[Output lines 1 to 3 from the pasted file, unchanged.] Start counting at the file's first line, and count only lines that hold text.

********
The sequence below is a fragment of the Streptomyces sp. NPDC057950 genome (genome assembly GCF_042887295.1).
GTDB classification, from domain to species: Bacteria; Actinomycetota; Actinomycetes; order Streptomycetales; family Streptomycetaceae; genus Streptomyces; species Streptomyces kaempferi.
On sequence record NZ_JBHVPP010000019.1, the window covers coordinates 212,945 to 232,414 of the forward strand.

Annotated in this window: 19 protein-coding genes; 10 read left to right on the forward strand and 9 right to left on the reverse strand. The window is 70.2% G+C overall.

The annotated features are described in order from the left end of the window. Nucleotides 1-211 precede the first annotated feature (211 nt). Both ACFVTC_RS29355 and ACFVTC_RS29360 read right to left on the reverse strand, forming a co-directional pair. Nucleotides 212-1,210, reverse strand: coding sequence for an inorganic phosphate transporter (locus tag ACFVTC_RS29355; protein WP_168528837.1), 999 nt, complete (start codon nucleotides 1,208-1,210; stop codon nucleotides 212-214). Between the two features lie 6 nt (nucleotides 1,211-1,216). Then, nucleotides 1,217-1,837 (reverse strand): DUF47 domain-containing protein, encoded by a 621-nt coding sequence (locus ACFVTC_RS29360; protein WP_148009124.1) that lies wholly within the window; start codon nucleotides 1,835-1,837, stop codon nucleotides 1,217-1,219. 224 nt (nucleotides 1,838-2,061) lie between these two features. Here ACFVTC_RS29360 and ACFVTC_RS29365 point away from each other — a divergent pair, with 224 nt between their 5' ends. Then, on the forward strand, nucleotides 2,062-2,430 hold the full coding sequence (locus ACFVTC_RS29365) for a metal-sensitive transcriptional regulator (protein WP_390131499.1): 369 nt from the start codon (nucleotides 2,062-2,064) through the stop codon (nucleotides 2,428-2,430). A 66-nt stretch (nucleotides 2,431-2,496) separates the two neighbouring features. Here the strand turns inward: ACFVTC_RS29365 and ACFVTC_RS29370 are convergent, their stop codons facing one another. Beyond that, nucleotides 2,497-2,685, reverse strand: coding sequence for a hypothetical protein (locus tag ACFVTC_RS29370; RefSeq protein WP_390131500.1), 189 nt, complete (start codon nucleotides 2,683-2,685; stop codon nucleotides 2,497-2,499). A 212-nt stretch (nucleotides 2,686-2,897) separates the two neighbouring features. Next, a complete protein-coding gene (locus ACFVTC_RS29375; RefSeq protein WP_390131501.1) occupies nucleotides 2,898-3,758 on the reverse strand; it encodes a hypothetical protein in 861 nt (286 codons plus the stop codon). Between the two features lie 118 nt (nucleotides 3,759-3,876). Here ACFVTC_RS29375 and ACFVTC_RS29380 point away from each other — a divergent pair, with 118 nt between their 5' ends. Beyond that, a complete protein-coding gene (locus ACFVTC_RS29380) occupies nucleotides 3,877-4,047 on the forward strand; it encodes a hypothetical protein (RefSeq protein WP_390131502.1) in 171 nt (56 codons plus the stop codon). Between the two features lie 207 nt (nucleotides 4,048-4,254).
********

The sequence below is a fragment of the Streptomyces sp. NPDC057950 genome (genome assembly GCF_042887295.1).
GTDB classification, from domain to species: Bacteria; Actinomycetota; Actinomycetes; order Streptomycetales; family Streptomycetaceae; genus Streptomyces; species Streptomyces kaempferi.
On sequence record NZ_JBHVPP010000019.1, the window covers coordinates 212,945 to 232,414 of the forward strand.